Friday, July 5, 2013

TxDOT Gives Playboy 45 Days To Remove A Marfa Bunny On A Stick

When I read this morning that the Texas Department of Transportation was giving Playboy 45 days to remove an unlicensed road side advertisement I figured it must be some sort of hideous eyesore that had generated a lot of complaints.

And then I saw a photo of the "advertisement."

The "advertisement" is the iconic Playboy bunny logo on a stick.

Playboy considers this to be a roadside art display. The name of this art display is Playboy Marfa. Which might lead one to correctly guess that Playboy Marfa is in the Marfa  zone of the Big Bend Region of Texas.

This roadside art was created by New York artist, Richard Phillips, working with Playboy's creative director of special projects, Neville Wakefield.

In addition to the Playboy bunny on a stick, the art installation includes a 1972 Dodge Charger sitting on a tilted concrete platform.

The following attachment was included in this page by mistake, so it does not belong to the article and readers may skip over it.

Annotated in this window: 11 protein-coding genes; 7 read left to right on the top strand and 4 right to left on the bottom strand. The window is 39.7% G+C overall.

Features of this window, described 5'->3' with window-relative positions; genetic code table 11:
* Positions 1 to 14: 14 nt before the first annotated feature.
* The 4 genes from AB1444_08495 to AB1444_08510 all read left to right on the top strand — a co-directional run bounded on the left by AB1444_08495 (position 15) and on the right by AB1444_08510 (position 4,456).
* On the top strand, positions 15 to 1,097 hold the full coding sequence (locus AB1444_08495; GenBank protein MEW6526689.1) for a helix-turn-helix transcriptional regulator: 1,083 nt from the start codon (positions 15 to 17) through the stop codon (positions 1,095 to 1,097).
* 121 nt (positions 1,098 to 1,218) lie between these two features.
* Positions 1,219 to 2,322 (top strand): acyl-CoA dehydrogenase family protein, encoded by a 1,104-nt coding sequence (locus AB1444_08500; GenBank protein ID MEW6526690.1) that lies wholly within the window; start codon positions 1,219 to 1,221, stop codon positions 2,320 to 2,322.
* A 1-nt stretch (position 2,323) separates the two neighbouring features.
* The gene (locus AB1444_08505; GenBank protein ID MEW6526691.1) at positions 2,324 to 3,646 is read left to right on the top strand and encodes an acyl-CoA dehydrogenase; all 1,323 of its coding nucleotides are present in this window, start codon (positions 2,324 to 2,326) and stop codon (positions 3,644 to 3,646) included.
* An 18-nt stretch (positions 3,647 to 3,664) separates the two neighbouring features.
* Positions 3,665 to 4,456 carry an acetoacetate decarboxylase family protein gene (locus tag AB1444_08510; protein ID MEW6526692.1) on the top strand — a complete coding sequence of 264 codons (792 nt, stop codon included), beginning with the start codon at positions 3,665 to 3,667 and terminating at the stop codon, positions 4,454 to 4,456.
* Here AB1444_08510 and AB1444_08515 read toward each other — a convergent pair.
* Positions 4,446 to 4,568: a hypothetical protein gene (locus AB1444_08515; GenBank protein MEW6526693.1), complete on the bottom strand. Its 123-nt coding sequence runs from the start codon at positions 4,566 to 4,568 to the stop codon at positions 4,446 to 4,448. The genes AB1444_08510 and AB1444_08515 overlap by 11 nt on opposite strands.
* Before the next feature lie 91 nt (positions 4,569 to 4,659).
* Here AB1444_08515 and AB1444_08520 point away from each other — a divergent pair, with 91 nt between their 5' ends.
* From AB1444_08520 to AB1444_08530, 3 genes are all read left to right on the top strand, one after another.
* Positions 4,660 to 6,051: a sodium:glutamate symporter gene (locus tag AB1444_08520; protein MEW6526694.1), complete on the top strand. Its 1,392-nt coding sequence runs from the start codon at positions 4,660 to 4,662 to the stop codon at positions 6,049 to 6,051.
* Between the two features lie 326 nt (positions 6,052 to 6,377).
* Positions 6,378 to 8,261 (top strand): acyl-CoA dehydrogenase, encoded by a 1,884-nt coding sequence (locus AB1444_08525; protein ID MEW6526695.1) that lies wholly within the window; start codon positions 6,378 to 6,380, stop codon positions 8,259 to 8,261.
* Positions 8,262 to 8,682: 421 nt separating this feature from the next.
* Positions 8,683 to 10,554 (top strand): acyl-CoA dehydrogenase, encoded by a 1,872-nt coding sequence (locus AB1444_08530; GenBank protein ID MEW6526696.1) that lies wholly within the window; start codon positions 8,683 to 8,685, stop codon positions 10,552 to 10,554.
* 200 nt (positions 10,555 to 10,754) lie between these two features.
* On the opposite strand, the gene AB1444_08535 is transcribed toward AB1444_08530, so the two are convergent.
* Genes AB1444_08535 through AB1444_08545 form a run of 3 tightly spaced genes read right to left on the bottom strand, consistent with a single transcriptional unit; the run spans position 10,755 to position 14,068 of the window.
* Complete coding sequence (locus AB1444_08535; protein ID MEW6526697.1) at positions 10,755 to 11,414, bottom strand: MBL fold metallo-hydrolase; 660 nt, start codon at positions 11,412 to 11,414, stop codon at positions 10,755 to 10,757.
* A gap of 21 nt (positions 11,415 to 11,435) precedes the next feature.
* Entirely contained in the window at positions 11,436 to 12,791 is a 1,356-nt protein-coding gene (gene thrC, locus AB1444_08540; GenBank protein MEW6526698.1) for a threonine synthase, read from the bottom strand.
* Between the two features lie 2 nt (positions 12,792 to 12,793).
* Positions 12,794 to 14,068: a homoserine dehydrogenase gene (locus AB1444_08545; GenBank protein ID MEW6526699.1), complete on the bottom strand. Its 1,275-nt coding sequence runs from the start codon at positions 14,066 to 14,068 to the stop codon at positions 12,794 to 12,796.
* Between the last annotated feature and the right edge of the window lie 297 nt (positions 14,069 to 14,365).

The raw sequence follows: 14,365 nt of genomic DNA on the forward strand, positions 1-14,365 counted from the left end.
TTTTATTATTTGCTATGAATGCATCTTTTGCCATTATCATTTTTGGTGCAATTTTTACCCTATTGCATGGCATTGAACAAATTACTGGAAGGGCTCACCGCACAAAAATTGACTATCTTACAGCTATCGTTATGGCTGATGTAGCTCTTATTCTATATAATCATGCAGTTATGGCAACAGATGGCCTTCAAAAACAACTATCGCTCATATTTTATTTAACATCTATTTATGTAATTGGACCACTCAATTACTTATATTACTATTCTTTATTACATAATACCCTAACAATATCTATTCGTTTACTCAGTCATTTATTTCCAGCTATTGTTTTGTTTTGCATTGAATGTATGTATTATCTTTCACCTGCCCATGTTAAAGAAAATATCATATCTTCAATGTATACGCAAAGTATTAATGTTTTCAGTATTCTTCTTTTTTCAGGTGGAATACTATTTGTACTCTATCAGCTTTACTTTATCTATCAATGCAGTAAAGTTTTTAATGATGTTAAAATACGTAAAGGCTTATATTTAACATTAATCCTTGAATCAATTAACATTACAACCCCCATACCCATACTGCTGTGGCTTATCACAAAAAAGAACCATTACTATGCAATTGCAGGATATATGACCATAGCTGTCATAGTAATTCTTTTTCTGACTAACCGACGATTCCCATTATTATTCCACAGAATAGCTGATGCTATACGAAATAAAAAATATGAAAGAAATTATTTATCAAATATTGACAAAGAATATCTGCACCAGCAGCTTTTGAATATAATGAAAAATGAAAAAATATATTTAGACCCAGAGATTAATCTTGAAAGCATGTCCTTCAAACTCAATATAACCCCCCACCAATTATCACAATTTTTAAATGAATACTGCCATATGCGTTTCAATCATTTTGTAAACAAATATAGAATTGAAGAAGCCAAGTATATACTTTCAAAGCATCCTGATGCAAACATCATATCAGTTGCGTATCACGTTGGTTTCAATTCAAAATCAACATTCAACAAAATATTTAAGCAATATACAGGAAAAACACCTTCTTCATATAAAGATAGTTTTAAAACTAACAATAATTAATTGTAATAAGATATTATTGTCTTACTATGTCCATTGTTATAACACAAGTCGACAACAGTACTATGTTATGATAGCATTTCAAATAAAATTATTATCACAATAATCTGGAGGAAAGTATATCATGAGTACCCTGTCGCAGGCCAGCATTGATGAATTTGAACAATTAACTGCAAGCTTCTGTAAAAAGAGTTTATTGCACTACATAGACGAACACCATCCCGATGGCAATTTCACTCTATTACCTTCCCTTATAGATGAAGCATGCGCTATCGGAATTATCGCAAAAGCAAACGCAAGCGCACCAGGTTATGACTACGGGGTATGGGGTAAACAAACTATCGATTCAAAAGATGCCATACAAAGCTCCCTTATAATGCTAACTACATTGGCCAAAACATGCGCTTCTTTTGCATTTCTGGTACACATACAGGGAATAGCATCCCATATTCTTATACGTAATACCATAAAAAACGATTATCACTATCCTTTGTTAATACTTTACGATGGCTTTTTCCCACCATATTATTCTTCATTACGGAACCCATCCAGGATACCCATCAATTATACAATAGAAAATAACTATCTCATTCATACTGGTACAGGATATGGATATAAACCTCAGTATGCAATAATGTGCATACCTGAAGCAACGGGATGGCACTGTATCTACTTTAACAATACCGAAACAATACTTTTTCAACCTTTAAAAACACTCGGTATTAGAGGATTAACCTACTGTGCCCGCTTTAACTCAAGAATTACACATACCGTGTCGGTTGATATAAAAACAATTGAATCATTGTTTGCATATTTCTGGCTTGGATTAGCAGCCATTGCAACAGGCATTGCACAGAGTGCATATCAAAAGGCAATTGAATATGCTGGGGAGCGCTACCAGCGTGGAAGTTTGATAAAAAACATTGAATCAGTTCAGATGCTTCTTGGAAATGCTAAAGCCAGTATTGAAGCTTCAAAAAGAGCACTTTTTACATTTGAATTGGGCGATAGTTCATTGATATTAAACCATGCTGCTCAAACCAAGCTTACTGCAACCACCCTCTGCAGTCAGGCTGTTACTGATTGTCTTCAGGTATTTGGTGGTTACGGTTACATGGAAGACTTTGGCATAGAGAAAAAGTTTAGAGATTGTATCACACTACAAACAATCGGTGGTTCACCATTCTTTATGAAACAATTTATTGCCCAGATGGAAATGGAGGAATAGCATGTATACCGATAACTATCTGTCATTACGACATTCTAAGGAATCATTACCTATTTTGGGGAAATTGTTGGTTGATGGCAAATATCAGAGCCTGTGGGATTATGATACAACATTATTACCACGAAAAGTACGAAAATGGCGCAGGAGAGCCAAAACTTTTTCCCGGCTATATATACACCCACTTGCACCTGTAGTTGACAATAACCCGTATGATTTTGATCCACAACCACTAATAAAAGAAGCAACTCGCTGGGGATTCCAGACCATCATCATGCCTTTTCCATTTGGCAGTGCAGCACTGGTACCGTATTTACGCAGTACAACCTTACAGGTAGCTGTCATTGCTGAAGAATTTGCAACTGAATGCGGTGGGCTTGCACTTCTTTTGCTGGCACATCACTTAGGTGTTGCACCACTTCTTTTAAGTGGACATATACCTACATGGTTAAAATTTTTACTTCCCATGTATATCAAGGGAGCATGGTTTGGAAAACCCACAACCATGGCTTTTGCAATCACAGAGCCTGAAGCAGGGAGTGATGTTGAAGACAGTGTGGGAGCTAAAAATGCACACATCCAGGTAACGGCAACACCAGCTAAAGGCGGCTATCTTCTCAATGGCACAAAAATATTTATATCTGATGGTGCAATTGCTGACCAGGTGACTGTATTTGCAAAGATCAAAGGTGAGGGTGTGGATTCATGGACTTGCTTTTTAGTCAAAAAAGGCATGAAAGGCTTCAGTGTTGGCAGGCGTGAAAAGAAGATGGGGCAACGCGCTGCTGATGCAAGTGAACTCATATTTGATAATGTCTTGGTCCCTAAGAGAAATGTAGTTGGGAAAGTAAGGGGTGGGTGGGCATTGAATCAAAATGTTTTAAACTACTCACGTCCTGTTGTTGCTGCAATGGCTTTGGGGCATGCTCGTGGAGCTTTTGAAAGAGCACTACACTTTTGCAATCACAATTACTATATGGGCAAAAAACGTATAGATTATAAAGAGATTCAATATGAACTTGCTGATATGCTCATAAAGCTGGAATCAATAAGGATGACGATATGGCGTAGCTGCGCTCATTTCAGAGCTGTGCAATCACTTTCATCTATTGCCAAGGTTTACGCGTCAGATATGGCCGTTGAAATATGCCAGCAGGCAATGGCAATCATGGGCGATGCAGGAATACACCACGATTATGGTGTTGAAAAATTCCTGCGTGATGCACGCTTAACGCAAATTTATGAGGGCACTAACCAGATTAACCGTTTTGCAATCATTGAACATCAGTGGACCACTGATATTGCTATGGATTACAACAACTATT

TxDOT claims Playboy does not have a license for outdoor advertisement in Texas.

Playboy claims they have not violated any laws and will work with TxDOT to try and alleviate TxDOT's concerns.

What I am wondering is why is there such a shortage of common sense in Texas public agencies? And they are known by initials. TCEQ, TRWD, TxDOT, FWISD.

Does that Playboy bunny on a stick look like an advertisement to you?

If this "advertisement" is meant to generate publicity, well, Playboy has done a good job, with help from TxDOT, turning this into yet one more national story that makes Texas appear even goofier than it actually is.

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